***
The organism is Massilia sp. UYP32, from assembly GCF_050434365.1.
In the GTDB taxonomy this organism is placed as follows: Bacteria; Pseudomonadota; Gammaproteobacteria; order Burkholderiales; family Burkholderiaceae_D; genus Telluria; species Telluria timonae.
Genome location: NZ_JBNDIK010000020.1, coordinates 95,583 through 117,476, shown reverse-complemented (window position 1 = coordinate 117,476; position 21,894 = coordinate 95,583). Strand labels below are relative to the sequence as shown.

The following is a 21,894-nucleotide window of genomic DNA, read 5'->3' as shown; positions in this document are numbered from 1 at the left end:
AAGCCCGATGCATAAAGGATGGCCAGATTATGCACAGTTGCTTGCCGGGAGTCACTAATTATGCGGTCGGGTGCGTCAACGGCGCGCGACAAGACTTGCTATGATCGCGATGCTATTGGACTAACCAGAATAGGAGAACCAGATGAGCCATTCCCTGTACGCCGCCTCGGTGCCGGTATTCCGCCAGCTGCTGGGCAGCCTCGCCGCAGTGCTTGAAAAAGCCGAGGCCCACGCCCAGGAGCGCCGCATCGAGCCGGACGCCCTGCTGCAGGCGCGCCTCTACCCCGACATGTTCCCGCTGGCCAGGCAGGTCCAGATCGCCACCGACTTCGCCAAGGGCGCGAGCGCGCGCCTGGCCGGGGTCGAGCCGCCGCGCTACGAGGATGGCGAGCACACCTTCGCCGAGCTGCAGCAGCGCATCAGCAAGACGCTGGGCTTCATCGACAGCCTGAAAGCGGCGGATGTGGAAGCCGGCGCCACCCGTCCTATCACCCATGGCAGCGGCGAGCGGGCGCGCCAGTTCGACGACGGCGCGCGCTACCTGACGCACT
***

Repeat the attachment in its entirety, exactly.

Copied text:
The organism is Massilia sp. UYP32, from assembly GCF_050434365.1.
In the GTDB taxonomy this organism is placed as follows: Bacteria; Pseudomonadota; Gammaproteobacteria; order Burkholderiales; family Burkholderiaceae_D; genus Telluria; species Telluria timonae.
Genome location: NZ_JBNDIK010000020.1, coordinates 95,583 through 117,476, shown reverse-complemented (window position 1 = coordinate 117,476; position 21,894 = coordinate 95,583). Strand labels below are relative to the sequence as shown.

The following is a 21,894-nucleotide window of genomic DNA, read 5'->3' as shown; positions in this document are numbered from 1 at the left end:
AAGCCCGATGCATAAAGGATGGCCAGATTATGCACAGTTGCTTGCCGGGAGTCACTAATTATGCGGTCGGGTGCGTCAACGGCGCGCGACAAGACTTGCTATGATCGCGATGCTATTGGACTAACCAGAATAGGAGAACCAGATGAGCCATTCCCTGTACGCCGCCTCGGTGCCGGTATTCCGCCAGCTGCTGGGCAGCCTCGCCGCAGTGCTTGAAAAAGCCGAGGCCCACGCCCAGGAGCGCCGCATCGAGCCGGACGCCCTGCTGCAGGCGCGCCTCTACCCCGACATGTTCCCGCTGGCCAGGCAGGTCCAGATCGCCACCGACTTCGCCAAGGGCGCGAGCGCGCGCCTGGCCGGGGTCGAGCCGCCGCGCTACGAGGATGGCGAGCACACCTTCGCCGAGCTGCAGCAGCGCATCAGCAAGACGCTGGGCTTCATCGACAGCCTGAAAGCGGCGGATGTGGAAGCCGGCGCCACCCGTCCTATCACCCATGGCAGCGGCGAGCGGGCGCGCCAGTTCGACGACGGCGCGCGCTACCTGACGCACT